Manitoba Pork hopes revisiting its disease management and prevention programming will help the industry dodge the next disease threat.
The council will be expanding staff to include a swine health programs manager as part of the process, chair George Matheson said during a recent interview with industry-run broadcast “Farmscape.”
The new hire will take on existing biosecurity programs as pork producers continue to deal with the aftermath of PEDv (porcine epidemic diarrhea virus) in southeast and south-central Manitoba.
Andrew Dickson, Manitoba Pork general manager, said the council is using protocols passed down from the Canadian Swine Health Board to develop individual biosecurity plans for farms.
“Based on the experience that we’ve had with PEDv, there’s going to be a big review of our whole biosecurity programs to see whether we need to make any changes,” Dickson said. “We may need to revamp some of the plans that were prepared, say, three or four years ago.”
Dickson says the new programs manager will also re-evaluate transportation and cleaning procedure for trucks and trailers, something that has been of particular note in the ongoing PEDv fight, and encourage proper sanitization for trucks crossing to and from the United States, where the virus is more common.
Disease management and emergency planning will also be covered under the position and the programs manager will be expected to liaise with other provincial organizations to plan against future outbreaks. The new staff member will also act as a point of contact for farmers, researchers and other stakeholders.
Similar connections will occur nationally through the Canada-West Swine Health Intelligence Network.
The network was formed in 2015 with co-operation from producers, veterinarians and researchers in British Columbia, Alberta, Saskatchewan and Manitoba.
“It’s a database that generates reports,” Dickson said. “It can be done on a weekly basis. It can be done on an instant basis. Veterinarians across Western Canada input information about what they’re seeing in terms of swine health on the operations that they work with. The aim is to get the whole sow base in Western Canada with their swine health status being reported.”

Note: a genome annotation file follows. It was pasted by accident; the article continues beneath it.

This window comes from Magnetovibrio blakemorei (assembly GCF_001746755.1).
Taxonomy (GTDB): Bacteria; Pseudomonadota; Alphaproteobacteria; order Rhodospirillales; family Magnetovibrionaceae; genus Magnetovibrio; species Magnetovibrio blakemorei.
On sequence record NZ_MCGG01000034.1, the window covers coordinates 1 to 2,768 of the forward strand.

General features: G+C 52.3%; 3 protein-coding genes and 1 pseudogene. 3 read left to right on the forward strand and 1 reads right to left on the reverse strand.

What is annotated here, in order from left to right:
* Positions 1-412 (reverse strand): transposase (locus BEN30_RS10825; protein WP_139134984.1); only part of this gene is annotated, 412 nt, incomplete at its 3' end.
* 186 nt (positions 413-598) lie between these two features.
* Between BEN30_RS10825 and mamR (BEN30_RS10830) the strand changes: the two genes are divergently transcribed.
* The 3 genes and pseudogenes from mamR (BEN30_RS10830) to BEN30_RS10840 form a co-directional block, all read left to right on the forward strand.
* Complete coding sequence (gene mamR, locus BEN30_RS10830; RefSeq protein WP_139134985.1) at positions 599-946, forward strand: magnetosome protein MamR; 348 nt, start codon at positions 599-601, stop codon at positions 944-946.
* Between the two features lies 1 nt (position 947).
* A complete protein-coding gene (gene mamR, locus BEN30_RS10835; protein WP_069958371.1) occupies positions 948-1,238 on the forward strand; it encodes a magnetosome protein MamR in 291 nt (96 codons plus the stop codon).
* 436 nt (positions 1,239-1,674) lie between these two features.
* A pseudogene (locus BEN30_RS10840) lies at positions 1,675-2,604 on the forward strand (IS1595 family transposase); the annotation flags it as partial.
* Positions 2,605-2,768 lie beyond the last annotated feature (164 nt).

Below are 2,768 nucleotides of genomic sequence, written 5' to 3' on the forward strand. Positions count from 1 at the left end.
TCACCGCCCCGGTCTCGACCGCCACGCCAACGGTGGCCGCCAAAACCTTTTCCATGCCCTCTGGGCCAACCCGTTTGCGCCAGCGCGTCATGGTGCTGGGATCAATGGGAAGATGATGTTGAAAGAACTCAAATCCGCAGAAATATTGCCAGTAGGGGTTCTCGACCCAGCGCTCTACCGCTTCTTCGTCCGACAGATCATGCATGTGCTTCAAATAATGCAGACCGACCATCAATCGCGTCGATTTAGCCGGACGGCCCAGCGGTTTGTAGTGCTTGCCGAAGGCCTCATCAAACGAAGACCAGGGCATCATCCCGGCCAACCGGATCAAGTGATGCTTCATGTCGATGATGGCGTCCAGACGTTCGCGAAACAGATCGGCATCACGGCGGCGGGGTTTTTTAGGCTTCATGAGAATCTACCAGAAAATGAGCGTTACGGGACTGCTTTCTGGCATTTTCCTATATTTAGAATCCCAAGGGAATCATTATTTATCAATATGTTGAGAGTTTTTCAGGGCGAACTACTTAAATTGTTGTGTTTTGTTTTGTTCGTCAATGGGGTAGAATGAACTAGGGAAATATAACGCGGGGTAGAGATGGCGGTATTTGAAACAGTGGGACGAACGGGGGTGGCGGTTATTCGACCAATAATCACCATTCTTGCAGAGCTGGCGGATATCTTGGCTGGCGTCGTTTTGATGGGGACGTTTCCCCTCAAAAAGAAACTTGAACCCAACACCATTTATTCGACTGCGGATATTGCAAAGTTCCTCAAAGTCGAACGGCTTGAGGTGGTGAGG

About half of sow herds currently report to the network, he added.
“We’re hoping that this will provide us with some early warning signals on emergent diseases because veterinarians will see something in a barn and it’ll inform all veterinarians in Western Canada that they’ve seen something and to be alert for it,” Dickson said.
The network hopes to tie into similar organizations in Ontario and Quebec.
Outside of PEDv concern, the council intends to monitor emerging diseases, as well as international swine health issues, and introduce pre-emptive policy through the new position.
Dickson pointed to a “particularly virulent” strain of PRRS (porcine respiratory reproductive syndrome) — a double-edged pathogen affecting both respiratory health and resulting in aborted pregnancies, “mummified” piglets and infertility. Several cases of the strain have been reported in Manitoba in the last year, “Farmscape” recently reported.
“It has high mortality rates and is very hard on a particular operation,” Dickson said. “It can take months to try and get over it and there’s no guarantee that once you’ve cleaned up a barn that you won’t get the disease back again.”
The pork council’s new Manitoba Coordinated Disease Response program will also fall under the position’s purview, Dickson said.
The program was introduced in early July as a producer-based initiative against PEDv. The group shares disease status and management between farms and includes both in-person meetings and online resources. A website is in the works and Dickson said arranging access for producers will be among the program manager’s duties.
“We’re starting to put more information in there as we develop it,” Dickson said. “We’re putting in things like manure management plans now. We’ve got a lot of producers who aren’t affected by the disease who have signed up for it, so they’re able to see the information, and we’re making it available province-wide too.”
Manitoba Pork hopes to hire the swine health programs manager by early fall.
PEDv numbers stall
Dickson says he is “warily optimistic” about the fight against PEDv. At the time of printing, the last confirmed case was reported July 14 in a finisher operation west of Morris.
Only two new cases have been confirmed since July 14, a finisher operation July 27, followed by another five days later. Manitoba now counts 62 cases of PEDv this year, mostly in southeast Manitoba, although the virus passed west of the Red River for the first time when two facilities were confirmed infected in July.
“What’s helping us too is the hot, dry weather,” Dickson said. “It reduces the potential for moving the disease because it requires moist conditions, so the drier it is, the better.”
As of July 27, Manitoba’s chief veterinary office had tested 284 premises this year and about 964,000 animals were under surveillance within high-risk buffer zones.
A five-kilometre high-risk buffer is set around each infected farm.
All infected premises have begun cleanup, Dickson said.